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Bank Hapoalim will close down the Domino's Pizza franchise in Israel if the owners do not inject funds into the business.

The bank has notified the owners of the pizza chain, Omni Food Brands, that if they do not come up with more funds in the next few days, Hapoalim will stop providing credit to Domino's and request the firm's liquidation. The bank, which is owed NIS 16 million by Domino's, is demanding that the owners put up another NIS 5 million in order to finance the firm's recovery plan; and only then will the bank agree to reschedule existing debts.

Domino's owners, who have invested over NIS 7 million in the franchise since 2000, have yet to respond to the bank's request. Omni will probably agree to inject more funds, according to sources close to the company.

Omni is owned by businessman Danny Alpher (43 percent), Ian Fisher (23 percent), Dror Ad owned by the Almog family (20 percent) and the public. Domino's operates 24 branches in Israel, seven of which are run by sub-franchisees. The firm employs 700 workers.

The recession and the security situation, along with the intense competition in the pizza business, have led Domino's to years of losses. The company lost NIS 2.3 million in 2001, NIS 7 million in 2002, and another NIS 3.8 million in the first half of this year.

Revenues for the first half of 2003 were NIS 19 million, down 30 percent from the same period in 2002. In order to enable the firm to continue functioning, the owners lent Domino's NIS 5.5 million in 2000 and 2001, and put up another NIS 2 million in 2002.

The CEO of Domino's Pizza, Assaf Greenberg, implemented a recovery plan for the chain in February. The company's headquarters was cut back, and all food production in the chain's logistics center was stopped. Domino's closed its national pizza orders call center at the end of October, hoping for annual savings of NIS 500,000.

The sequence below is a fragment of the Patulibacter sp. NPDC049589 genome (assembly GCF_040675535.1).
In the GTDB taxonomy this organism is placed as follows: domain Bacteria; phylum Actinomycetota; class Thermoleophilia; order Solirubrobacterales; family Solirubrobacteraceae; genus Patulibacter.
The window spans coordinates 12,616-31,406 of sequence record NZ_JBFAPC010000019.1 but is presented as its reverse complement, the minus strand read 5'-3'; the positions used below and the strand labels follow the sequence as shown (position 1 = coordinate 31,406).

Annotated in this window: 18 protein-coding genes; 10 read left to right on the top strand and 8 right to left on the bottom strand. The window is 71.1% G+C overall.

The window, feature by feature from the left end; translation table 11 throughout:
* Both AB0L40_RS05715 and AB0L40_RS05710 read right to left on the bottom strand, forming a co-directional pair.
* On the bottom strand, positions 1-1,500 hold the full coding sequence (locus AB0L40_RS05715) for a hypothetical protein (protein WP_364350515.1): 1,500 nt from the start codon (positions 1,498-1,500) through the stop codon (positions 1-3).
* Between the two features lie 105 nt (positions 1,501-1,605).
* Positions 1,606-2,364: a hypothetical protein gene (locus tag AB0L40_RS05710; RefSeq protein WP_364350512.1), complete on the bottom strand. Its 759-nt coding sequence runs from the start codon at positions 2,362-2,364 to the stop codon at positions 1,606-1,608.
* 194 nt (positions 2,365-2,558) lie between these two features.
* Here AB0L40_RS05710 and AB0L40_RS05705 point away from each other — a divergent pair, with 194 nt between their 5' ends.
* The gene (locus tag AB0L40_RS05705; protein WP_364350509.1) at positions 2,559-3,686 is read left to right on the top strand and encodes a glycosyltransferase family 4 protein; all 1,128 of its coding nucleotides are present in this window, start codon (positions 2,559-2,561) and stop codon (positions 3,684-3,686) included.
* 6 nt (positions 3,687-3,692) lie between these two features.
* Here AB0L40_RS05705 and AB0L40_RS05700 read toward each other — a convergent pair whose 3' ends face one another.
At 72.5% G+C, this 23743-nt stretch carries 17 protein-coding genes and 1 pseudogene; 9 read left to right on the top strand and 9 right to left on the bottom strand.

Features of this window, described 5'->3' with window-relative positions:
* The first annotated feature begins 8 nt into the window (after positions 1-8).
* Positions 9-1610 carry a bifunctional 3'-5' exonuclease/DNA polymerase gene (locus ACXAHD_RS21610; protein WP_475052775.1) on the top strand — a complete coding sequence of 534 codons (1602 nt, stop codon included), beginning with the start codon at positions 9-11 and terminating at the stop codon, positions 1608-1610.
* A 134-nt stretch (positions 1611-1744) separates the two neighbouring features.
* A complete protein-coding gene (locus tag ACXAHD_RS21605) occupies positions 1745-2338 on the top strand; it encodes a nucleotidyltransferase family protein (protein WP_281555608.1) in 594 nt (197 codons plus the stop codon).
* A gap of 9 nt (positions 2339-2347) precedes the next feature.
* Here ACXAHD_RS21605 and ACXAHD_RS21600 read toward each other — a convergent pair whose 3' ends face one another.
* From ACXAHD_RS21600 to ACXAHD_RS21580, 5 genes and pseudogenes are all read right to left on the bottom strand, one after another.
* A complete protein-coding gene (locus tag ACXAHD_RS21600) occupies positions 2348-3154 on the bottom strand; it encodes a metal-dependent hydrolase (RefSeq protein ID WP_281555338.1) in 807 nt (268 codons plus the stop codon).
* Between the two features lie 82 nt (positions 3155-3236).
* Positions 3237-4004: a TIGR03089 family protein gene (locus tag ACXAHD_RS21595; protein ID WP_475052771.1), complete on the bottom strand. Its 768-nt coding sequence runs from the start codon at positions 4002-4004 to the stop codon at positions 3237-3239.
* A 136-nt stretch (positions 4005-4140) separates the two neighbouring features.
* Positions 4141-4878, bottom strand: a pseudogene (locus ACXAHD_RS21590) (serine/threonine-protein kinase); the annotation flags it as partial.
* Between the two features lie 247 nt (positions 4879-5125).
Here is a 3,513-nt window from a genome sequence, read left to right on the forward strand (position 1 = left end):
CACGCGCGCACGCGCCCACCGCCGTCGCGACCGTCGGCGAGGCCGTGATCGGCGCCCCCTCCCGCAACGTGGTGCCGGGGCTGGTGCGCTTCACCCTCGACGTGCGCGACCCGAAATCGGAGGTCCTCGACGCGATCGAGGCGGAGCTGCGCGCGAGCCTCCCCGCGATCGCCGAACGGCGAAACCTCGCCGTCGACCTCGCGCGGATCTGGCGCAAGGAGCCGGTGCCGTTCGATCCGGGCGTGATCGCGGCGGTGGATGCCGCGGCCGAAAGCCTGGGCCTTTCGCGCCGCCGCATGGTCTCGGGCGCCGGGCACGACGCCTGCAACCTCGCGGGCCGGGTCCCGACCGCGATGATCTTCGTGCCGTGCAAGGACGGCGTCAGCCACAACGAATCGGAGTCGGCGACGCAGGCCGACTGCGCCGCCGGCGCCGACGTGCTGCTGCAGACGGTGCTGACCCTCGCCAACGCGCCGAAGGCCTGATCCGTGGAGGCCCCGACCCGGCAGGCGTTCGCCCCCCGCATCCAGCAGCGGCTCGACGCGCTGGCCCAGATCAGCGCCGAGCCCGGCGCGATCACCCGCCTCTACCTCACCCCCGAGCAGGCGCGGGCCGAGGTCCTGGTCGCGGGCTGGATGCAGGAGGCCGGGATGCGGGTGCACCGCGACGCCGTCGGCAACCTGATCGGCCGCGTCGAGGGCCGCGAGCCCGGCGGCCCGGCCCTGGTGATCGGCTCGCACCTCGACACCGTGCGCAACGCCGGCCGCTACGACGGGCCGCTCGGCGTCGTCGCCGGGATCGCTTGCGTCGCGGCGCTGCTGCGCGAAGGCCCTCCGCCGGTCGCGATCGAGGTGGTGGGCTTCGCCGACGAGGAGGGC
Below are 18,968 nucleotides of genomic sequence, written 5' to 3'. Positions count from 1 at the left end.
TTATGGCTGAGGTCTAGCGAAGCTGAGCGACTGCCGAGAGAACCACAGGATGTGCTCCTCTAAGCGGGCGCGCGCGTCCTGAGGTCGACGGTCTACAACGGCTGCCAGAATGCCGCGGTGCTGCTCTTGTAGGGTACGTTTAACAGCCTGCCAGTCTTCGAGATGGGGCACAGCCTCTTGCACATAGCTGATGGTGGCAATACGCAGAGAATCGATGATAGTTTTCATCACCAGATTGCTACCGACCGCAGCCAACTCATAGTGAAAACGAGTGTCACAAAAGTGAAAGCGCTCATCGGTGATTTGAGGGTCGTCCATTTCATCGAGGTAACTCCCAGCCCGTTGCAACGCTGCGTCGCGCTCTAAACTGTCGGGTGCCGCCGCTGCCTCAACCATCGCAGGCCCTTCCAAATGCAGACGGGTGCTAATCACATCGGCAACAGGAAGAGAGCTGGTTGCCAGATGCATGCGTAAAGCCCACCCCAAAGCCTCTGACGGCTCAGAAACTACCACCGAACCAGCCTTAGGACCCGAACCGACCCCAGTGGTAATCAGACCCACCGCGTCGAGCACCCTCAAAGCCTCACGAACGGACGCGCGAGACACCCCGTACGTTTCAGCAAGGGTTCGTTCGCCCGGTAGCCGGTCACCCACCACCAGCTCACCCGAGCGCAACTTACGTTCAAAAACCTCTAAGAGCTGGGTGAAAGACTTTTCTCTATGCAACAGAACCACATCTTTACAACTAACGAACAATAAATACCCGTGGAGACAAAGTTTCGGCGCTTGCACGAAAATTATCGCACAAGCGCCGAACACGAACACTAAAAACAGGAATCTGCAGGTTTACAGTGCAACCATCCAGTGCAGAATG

One of the reasons for the lack of success of Domino's Pizza and Pizza Hut is the competition between them that demands high advertising costs and special discount offers. Local pizza ventures, on the other hand, have lower operating costs.

Entering the pizza market in Israel is relatively easy compared to the hamburger business, for example. Equipment is relatively simple and inexpensive, and large storefronts are not required. Regulatory and kashrut approvals are also relatively easy to attain. All this makes it easy for local "mom and pop" pizza operations to compete with the likes of Domino's and Pizza Hut.

Domino's Pizza is one of several international fast food franchises that have struggled in Israel, including Burger King, Kentucky Fried Chicken, Dunkin' Donuts, Pizza Hut, Haagen Dazs, Subway and Starbucks.